The GEOVIDE cruise in May–June 2014 reveals an intense Meridional Overturning Circulation over a cold and fresh subpolar North Atlantic
|Author(s)||Zunino Patricia, Lherminier Pascale3, Mercier Herle4, Daniault Nathalie1, Garcia-Ibanez Maribel L.2, Perez Fiz F.2|
|Affiliation(s)||1 : Univ Brest, IFREMER, CNRS, IRD,LOPS,IUEM, F-29280 Plouzane, France.
2 : CSIC, IIM, Vigo 36208, Spain.
|Source||Biogeosciences (1726-4170) (Copernicus Gesellschaft Mbh), 2017-11 , Vol. 14 , N. 23 , P. 5323-5342|
|WOS© Times Cited||21|
|Note||Special issue GEOVIDE, an international GEOTRACES study along the OVIDE section in the North Atlantic and in the Labrador Sea (GA01) Editor(s): G. Henderson, M. Lohan, L. Bopp, C. Jeandel, and G. Reverdin|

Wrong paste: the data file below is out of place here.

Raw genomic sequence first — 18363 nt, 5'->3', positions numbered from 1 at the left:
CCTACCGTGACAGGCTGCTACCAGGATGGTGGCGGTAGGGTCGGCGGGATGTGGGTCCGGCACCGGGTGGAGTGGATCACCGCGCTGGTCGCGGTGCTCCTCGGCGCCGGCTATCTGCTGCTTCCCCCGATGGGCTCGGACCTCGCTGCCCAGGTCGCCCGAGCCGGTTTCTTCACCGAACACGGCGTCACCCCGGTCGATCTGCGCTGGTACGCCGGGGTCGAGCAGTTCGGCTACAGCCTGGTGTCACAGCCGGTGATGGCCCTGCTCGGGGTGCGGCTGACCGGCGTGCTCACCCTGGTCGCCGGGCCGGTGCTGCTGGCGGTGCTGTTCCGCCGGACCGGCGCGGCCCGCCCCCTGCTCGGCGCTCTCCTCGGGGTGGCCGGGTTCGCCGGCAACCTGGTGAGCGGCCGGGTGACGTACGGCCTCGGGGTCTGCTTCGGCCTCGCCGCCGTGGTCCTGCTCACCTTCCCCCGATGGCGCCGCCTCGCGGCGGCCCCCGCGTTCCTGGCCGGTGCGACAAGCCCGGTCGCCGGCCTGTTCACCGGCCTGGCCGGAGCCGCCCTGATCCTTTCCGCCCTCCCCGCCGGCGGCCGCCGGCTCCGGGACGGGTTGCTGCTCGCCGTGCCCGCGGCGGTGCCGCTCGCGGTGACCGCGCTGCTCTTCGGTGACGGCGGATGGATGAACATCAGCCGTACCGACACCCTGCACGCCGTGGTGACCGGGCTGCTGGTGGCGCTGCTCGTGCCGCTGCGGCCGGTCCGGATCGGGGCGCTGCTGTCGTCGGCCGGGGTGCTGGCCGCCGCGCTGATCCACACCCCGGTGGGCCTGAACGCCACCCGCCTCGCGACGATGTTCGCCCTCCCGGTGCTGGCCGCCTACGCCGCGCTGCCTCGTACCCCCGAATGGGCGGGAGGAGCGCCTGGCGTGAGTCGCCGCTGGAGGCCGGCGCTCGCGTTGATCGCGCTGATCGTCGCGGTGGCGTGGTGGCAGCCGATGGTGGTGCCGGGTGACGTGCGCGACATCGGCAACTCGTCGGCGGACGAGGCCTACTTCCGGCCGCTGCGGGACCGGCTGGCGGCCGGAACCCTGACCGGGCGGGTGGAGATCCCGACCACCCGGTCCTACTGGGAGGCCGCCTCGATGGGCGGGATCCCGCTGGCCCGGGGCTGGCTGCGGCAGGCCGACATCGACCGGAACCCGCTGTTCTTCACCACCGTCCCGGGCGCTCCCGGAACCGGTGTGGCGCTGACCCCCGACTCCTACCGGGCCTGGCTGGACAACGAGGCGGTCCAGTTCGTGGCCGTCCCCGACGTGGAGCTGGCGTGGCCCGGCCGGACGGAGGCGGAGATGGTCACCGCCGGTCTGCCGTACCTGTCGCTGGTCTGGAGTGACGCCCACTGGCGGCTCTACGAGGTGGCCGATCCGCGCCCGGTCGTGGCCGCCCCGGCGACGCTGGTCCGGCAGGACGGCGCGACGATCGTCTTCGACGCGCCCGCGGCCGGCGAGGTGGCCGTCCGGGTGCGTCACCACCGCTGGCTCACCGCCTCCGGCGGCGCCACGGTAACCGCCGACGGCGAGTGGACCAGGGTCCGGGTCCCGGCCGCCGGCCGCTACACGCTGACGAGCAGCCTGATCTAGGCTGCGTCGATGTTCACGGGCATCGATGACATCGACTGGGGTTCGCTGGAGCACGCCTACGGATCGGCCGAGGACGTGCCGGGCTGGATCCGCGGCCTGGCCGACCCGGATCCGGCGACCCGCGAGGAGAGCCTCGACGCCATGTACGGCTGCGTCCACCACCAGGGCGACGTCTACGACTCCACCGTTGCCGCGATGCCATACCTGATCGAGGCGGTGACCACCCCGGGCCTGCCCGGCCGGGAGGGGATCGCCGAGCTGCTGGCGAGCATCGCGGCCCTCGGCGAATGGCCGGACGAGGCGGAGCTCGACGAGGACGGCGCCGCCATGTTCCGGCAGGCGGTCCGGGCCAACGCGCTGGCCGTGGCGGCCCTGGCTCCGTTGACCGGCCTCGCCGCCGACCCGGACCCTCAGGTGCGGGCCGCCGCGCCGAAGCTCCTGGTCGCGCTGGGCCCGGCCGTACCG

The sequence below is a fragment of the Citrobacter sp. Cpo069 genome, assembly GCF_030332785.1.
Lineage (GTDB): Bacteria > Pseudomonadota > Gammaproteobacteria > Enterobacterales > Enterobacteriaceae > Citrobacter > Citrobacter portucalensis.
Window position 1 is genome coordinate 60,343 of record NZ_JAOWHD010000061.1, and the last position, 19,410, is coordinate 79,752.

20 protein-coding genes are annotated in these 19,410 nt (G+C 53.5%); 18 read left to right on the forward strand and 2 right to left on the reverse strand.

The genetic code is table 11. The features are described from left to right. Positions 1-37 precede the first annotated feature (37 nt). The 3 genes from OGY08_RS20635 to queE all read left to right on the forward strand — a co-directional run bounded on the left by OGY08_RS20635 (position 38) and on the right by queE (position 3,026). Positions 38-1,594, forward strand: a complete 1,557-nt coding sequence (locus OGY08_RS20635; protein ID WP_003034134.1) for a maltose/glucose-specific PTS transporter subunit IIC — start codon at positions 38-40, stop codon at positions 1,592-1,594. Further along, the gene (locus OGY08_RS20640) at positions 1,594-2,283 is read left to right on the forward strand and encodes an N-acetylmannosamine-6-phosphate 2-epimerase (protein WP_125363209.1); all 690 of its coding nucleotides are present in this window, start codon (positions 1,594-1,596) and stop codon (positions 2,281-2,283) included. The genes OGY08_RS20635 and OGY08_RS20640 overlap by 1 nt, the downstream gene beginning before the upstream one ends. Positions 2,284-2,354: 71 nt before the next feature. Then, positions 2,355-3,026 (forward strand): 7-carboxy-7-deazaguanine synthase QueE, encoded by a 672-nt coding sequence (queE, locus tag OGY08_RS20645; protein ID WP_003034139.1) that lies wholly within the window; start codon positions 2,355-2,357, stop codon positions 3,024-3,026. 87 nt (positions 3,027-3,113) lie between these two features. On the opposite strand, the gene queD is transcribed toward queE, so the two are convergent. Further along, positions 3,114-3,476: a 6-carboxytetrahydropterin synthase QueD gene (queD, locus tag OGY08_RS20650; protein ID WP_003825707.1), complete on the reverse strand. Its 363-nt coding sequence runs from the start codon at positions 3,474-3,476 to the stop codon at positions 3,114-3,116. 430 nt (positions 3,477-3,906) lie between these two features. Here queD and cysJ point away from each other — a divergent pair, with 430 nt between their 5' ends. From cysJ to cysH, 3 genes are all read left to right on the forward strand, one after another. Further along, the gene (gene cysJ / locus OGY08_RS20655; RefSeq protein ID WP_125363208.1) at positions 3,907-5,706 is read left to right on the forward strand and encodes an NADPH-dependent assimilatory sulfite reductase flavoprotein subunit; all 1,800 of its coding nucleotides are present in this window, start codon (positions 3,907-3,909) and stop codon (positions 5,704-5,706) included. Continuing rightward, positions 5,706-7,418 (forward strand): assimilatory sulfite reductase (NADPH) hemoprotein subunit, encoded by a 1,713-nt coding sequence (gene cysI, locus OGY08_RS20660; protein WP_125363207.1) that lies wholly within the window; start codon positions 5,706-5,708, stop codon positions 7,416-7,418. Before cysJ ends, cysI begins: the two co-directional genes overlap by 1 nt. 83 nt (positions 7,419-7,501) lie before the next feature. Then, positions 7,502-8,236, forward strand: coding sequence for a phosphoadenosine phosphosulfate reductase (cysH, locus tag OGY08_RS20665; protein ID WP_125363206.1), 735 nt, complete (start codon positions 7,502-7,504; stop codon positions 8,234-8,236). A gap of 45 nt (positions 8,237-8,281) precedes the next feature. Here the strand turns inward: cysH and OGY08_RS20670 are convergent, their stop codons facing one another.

The GEOVIDE cruise was carried out in the subpolar North Atlantic (SPNA) along the OVIDE section and across the Labrador Sea in May–June 2014. It was planned to clarify the distribution of the trace elements and their isotopes in the SPNA as part of the GEOTRACES international program. This paper focuses on the state of the circulation and distribution of thermohaline properties during the cruise. In terms of circulation, the comparison with the 2002–2012 mean state shows a more intense Irminger Current and also a weaker North Atlantic Current, with a transfer of volume transport from its northern to its central branch. However, those anomalies are compatible with the variability already observed along the OVIDE section in the 2000s. In terms of properties, the surface waters of the eastern SPNA were much colder and fresher than the averages over 2002–2012. In spite of negative temperature anomalies in the surface waters, the heat transport across the OVIDE section estimated at 0.56 ± 0.06 PW was the largest measured since 2002. This relatively large value is related to the relatively strong Meridional Overturning Circulation measured across the OVIDE section during GEOVIDE (18.7 ± 3.0 Sv). By analyzing the air–sea heat and freshwater fluxes over the eastern SPNA in relation to the heat and freshwater content changes observed during 2013 and 2014, we concluded that on a short timescale these changes were mainly driven by air–sea heat and freshwater fluxes rather than by ocean circulation.